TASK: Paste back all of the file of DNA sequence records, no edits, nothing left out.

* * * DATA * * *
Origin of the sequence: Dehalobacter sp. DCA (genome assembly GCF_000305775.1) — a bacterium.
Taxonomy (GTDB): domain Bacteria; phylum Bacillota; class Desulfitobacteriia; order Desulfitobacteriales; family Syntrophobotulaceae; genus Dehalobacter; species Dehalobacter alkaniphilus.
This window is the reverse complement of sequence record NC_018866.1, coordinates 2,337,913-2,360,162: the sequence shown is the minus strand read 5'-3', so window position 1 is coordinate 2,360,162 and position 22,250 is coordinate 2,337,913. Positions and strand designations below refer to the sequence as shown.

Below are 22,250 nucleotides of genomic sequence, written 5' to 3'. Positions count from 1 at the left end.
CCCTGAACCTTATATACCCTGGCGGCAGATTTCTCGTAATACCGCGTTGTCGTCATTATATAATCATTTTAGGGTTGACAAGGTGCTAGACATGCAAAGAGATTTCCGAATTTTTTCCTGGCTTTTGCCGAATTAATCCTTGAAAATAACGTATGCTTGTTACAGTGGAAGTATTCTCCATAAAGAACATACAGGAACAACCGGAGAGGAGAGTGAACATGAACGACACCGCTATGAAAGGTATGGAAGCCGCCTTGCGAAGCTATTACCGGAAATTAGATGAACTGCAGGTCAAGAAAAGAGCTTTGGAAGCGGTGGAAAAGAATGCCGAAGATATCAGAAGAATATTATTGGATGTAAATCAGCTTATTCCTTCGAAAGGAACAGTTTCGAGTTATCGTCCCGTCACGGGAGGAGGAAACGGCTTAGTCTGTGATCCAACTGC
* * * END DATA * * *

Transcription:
Origin of the sequence: Dehalobacter sp. DCA (genome assembly GCF_000305775.1) — a bacterium.
Taxonomy (GTDB): domain Bacteria; phylum Bacillota; class Desulfitobacteriia; order Desulfitobacteriales; family Syntrophobotulaceae; genus Dehalobacter; species Dehalobacter alkaniphilus.
This window is the reverse complement of sequence record NC_018866.1, coordinates 2,337,913-2,360,162: the sequence shown is the minus strand read 5'-3', so window position 1 is coordinate 2,360,162 and position 22,250 is coordinate 2,337,913. Positions and strand designations below refer to the sequence as shown.

Below are 22,250 nucleotides of genomic sequence, written 5' to 3'. Positions count from 1 at the left end.
CCCTGAACCTTATATACCCTGGCGGCAGATTTCTCGTAATACCGCGTTGTCGTCATTATATAATCATTTTAGGGTTGACAAGGTGCTAGACATGCAAAGAGATTTCCGAATTTTTTCCTGGCTTTTGCCGAATTAATCCTTGAAAATAACGTATGCTTGTTACAGTGGAAGTATTCTCCATAAAGAACATACAGGAACAACCGGAGAGGAGAGTGAACATGAACGACACCGCTATGAAAGGTATGGAAGCCGCCTTGCGAAGCTATTACCGGAAATTAGATGAACTGCAGGTCAAGAAAAGAGCTTTGGAAGCGGTGGAAAAGAATGCCGAAGATATCAGAAGAATATTATTGGATGTAAATCAGCTTATTCCTTCGAAAGGAACAGTTTCGAGTTATCGTCCCGTCACGGGAGGAGGAAACGGCTTAGTCTGTGATCCAACTGC